Musical theatre and advanced acting students entertained audiences with their annual Theatrical Showcase on Friday and Saturday night. Based on the Tony Awards, the showcase included scenes from eight different plays and musicals, all of which won or were nominated for a Tony Award.
Seniors Tateonna Thompson and Piper Stretz emceed the event to complete the vibe of an awards show. Thompson, an active theatre participant since her eighth grade year at West Junior High School, thought that having emcees helped the audience better connect with the performances.
“My role as an emcee was to introduce the numbers as they came along and provide comic relief to the more serious numbers,” Thompson said. “I think it helps the audience to…have a more laidback experience, like they don’t have to take so much into account themselves. We’re handing it to them a little bit more.”
The audience needed the direction of emcees, as no scene was alike. Scenes ranged anywhere from serious dramas to cutesy dance numbers to an 80’s rock number that concluded the event.
“We just kind of went back and forth from fun, to funny, to serious. It was all over the map,” Thompson said. “I think we had something for everyone.”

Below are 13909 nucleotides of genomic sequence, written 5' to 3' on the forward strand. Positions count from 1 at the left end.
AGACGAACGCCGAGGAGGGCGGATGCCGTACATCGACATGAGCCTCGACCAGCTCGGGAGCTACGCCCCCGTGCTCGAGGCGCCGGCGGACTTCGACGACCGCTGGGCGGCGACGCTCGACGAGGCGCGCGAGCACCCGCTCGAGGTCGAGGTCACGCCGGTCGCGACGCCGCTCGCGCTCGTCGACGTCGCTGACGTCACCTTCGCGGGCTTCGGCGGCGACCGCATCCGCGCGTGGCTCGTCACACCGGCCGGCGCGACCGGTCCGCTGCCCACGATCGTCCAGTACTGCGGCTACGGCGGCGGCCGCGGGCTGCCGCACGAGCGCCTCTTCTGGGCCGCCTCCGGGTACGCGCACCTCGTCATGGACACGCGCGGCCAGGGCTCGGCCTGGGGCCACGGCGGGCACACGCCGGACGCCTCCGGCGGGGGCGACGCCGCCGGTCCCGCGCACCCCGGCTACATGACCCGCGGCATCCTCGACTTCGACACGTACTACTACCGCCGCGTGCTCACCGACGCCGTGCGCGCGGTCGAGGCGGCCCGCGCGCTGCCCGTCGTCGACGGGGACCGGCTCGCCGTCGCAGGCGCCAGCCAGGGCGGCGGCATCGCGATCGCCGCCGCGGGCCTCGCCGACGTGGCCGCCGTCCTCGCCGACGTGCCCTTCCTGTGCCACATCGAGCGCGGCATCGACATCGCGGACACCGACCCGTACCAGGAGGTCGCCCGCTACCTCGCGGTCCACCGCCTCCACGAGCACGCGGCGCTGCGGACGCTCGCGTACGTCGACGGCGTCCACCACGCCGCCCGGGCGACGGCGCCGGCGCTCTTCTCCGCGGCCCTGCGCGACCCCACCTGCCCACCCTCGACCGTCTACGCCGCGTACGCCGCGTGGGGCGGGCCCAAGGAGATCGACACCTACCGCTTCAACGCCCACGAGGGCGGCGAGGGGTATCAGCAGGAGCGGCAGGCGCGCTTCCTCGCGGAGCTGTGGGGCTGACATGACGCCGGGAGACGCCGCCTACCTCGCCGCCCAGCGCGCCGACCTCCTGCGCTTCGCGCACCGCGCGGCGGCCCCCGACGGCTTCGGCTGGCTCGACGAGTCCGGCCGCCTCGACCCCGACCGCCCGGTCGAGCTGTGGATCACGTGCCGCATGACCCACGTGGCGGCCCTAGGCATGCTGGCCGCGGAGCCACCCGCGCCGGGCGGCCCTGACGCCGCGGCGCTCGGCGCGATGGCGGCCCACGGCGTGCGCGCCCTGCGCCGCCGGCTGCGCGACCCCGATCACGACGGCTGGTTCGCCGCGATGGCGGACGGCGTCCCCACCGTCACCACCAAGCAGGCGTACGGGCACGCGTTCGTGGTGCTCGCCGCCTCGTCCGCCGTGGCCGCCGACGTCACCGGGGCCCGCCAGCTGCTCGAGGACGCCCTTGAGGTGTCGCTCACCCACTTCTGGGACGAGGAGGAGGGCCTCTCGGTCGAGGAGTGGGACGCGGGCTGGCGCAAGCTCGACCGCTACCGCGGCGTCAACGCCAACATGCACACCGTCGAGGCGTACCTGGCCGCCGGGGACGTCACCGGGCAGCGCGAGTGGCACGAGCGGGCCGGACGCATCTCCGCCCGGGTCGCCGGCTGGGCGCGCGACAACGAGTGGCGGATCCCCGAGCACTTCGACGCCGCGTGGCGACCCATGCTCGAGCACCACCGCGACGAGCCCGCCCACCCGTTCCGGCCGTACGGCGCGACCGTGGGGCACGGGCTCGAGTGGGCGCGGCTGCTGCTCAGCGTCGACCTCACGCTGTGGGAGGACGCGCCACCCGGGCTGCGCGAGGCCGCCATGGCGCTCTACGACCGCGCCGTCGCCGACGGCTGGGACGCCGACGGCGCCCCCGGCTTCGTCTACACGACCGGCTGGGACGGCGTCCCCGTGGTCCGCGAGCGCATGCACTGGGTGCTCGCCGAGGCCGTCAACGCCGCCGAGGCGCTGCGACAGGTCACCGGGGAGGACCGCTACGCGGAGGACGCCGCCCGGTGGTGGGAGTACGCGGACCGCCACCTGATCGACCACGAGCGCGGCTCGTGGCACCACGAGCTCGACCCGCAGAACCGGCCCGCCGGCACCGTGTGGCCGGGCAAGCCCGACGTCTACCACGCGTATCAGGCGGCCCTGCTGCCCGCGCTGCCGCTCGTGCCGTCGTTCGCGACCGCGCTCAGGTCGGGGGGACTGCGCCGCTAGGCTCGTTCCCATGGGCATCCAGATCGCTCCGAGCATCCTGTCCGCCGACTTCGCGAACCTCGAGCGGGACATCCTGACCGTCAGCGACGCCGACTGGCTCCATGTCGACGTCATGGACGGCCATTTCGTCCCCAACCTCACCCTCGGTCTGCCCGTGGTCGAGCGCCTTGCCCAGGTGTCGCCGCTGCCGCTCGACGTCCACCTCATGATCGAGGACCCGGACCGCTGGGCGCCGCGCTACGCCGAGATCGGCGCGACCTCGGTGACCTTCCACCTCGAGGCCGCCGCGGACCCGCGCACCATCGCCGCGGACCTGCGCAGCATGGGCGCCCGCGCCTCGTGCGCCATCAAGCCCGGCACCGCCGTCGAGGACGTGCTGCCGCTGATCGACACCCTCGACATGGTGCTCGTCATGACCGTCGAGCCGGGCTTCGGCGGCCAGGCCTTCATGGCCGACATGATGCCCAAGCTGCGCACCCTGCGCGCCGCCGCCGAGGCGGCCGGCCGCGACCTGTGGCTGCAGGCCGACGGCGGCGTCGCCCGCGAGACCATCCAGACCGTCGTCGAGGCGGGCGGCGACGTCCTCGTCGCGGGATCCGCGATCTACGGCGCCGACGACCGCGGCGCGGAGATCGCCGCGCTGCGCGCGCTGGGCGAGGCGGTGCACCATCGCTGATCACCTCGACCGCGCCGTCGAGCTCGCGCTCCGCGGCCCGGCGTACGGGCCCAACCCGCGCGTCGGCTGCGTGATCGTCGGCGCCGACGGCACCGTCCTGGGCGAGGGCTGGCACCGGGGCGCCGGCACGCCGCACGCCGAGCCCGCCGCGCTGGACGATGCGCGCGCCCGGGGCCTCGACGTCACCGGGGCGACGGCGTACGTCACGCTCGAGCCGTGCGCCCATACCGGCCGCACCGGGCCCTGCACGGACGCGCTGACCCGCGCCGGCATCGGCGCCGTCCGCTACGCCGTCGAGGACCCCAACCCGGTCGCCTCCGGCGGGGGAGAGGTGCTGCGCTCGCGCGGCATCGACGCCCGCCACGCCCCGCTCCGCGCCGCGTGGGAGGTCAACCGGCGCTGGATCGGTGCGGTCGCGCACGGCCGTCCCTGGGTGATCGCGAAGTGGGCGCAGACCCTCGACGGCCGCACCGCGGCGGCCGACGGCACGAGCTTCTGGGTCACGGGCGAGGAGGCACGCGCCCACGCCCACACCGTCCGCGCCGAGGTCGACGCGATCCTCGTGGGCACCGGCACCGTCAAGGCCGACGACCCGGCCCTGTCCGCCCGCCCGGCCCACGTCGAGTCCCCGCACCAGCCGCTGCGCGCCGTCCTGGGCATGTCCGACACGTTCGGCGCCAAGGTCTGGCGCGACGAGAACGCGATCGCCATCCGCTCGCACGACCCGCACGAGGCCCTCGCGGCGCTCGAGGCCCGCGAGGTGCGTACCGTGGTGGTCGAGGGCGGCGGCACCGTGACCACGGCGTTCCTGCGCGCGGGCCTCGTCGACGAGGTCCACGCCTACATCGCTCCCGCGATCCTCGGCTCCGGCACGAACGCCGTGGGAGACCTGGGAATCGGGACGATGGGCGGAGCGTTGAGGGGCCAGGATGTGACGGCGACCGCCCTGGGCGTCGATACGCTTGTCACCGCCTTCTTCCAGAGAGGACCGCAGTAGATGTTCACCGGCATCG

Shows included Kinky Boots, Crimes of the Heart, A Chorus Line, Avenue Q, Guys and Dolls, Next to Normal, The Odd Couple and Rock of Ages.
For seniors, the showcase marked their last theatrical performance on the Rock Bridge stage. It was senior Maddie Phillips’ third and final Theatrical Showcase at RBHS.
“It was really fun and sad at the same time,” Phillips said. “It was a good ending … because the show was really fun to do and … a lot of my good friends were in it, so it was fun to go out with them, too. I have loved every minute I’ve spent on that stage.”
And not only was it the seniors’ last big hurrah, but it was also acting teacher Mary Margaret Coffield’s last show. After serving at Rock Bridge for 11 years, she retires at the end of this school year.
“I can honestly say I have enjoyed every play I have done at RBHS,” Coffield said in an email interview. “I know some have been more successful than others, but I think in each case, students learned skills and developed significant relationships, and I hope, positive memories. Our job is to help students develop their skills in theater and, I also think, their skills in living life with confidence, creativity and generosity. The Showcase we just completed is a fine example of what I am talking about. I imagine every student involved can describe positive learning for herself or himself. I witnessed each piece in the showcase grow in its performance value during our days of preparation, and even during performance nights. Ending with this Showcase was a great experience for me because I love the collaboration it represents, and I loved the preparation of the non-musical scenes with my advanced acting students.”[slideshow_deploy id=’264122′]
By Karina Kitchen
Did you see the Theatrical Showcase? What was your favorite scene?